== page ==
What this approach to QA lacks in finesse, it tries to make up for in volume: application familiarity is devalued in favor of fielding a large number of testers who can hammer transactions against an application. This is testing by brute force. Staffing greater numbers of testers only aggravates the problem, as QA leads quickly become over-committed. The most capable QA people have less time to spend on the most complex application problems. They are forced instead to dedicate their time managing the vast armyof test executors. Because the effort required to stage test execution and disposition test results rises directly with application complexity, there is little value delivered.
This brings into question the role of QA: as auditor, QA is less a partner and more a gatekeeper in solution delivery. A partner works in unity with a team to achieve a goal, collaborating to successfully deliver an application. The auditor takes a confrontational posture, preventing development from delivering a mistake. A confrontational participant that performs acts akin to blunt force trauma to certify application quality is more an obstacle than an enabler of solution delivery. Instead of being a center of excellence that partners in delivery of high-quality solutions, QA works from the sidelines, running the risk of devolving into an under-funded, under-staffed and under-achieving function that depresses returns on IT investments.
The Agile Approach: QA as a Value Added Partner
The Agile approach to QA is significantly different. QA people are dedicated, full-time participants in an Agile development team. They are co-located and work collaboratively with both the business and developers. Acceptance criteria are defined in collaboration with the business. They are also integrated with requirements. This provides significant advantage over the "brute force" approach to testing, both within projects and across the application portfolio.
The unit of work in an Agile team, the Agile Story, is a small statement of need expressed from the business perspective. A properly formed Story includes explicit acceptance criteria. Each Agile Story concludes with a clause that begins, "I will know when this Story is complete when..." Capturing acceptance criteria with every requirement gives a development team a more complete understanding of the requirement itself. This leads to higher quality artifacts, both code and QA: test scripts, for example, are more likely to reflect real business scenarios. This reduces the risk that development or testing effort is misdirected toward creating a poor or inaccurate solution.
During development, an Agile team releases code frequently to a QA environment. This allows QA to engage in continuous testing cycles, eliminating latency of test feedback to development. Also, QA works in step with development: the most current knowledge of the solution is incorporated in tests, and test execution is performed against a current copy of the code base. This reduces the risk of "false positive" failure reports as tests are aligned with and executed against current code. Finally, because testing starts earlier in the lifecycle, there is less risk that a fatal flaw will be exposed late in the development process. Continuous testing allows QA to incrementally develop and execute a library of regression tests which help maintain product quality over time. All together, Agile QA is an active and integrated partner from the earliest stages of development.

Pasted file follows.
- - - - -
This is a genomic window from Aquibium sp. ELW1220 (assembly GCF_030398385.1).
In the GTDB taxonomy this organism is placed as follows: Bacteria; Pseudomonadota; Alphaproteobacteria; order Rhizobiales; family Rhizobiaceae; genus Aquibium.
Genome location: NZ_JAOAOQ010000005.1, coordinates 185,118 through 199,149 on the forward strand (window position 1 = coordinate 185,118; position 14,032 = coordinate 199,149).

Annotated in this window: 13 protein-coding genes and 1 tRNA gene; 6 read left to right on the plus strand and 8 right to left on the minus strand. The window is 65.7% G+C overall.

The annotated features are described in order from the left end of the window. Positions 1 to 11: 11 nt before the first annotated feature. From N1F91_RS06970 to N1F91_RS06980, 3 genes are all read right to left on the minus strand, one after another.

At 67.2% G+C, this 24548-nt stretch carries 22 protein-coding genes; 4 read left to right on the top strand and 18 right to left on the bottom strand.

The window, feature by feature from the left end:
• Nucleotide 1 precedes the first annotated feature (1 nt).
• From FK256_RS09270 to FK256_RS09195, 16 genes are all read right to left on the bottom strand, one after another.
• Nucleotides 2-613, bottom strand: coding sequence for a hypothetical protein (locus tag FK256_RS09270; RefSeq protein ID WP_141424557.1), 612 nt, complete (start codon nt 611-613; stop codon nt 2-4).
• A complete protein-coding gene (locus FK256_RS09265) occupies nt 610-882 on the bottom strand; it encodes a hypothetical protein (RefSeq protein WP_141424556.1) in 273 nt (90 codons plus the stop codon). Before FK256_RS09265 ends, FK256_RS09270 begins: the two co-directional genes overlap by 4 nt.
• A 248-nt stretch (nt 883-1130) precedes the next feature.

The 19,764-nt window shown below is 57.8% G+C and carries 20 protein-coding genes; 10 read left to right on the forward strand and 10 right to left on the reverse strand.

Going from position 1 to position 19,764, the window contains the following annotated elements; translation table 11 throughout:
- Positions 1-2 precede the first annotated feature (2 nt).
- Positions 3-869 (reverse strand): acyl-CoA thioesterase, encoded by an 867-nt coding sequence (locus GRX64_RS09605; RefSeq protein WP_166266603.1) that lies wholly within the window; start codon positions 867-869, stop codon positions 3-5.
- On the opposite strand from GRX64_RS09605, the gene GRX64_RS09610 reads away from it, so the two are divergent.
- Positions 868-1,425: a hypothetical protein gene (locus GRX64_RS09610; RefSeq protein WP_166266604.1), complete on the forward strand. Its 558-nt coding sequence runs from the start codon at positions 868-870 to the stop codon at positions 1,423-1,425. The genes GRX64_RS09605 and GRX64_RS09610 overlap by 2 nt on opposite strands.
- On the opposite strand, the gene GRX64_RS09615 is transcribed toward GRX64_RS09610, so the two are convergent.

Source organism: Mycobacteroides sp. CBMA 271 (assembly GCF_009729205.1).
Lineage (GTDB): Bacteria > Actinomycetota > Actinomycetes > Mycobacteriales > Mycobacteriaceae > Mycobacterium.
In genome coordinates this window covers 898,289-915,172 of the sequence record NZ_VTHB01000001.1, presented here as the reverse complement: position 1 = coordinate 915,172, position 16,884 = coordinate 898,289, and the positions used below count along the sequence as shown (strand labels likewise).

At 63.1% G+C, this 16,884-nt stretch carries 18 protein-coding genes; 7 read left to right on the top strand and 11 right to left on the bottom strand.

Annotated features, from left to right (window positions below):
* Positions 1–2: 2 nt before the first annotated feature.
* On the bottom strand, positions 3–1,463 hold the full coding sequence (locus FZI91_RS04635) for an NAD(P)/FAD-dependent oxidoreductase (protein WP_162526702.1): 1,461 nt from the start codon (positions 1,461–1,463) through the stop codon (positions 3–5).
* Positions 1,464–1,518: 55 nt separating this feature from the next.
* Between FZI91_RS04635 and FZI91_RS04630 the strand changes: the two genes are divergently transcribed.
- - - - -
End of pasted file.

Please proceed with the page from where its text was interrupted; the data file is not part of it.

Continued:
The Agile approach to QA provides more than operational benefits. It strengthens both a delivery team and the QA function overall. Being embedded with and dedicated to a development team, QA people are immersed in the business problem as well as the solution while it is being developed. Being fluent in the application, a tester is more likely recognize the difference between an application failure and an environmental or situational blocker, and therefore better prepared to correct the situation independently. This means they are less likely to submit false defect reports. These reports create "noise" that masks the state of application quality, and impairs team efficiency by wasting other people's time to disposition.
This approach also incubates QA leaders. When able to work only part-time in any given domain, QA can do little more than produce testing artifacts and perform tactical execution, whereas working in full collaboration with a development team allows QA staff to gain deep business knowledge. QA staff who are immersed in the problem domain are uniquely positioned to be IT knowledge workers. This makes them better business problem solvers, and stronger participants in IT solution delivery overall.
Engaged Participant Versus Disengaged Auditor
The intended deliverable of any IT project is a technically sound, functionally fit business solution. This is achieved through the engaged participation of all IT disciplines, including infrastructure, development, and QA. By only playing the role of auditor, QA is a disengaged member of a solution team, substituting brute force for finesse to certify an application as production-ready. Alternatively, by collaborating from the early stages of the lifecycle, and executing continuously throughout, Agile QA works as a value-added partner that directly contributes to an increased understanding and gradual evolution of a business solution. Ultimately, this approach increases both the value of IT and the return on IT investments.
About the Author
Ross Pettit has 15 years' experience as a developer, project manager, and program manager working on enterprise applications. A former COO, Managing Director, and CTO, he also brings extensive experience managing distributed development operations and global consulting companies. His industry background includes investment and retail banking, insurance, manufacturing, distribution, media, utilities, market research and government. He has most recently consulted to global financial services and media companies on Agile transformation programs, with an emphasis on metrics and measurement. He is a frequent speaker and active blogger on topics of Agile management, governance and innovation. He is currently a Client Principal with ThoughtWorks.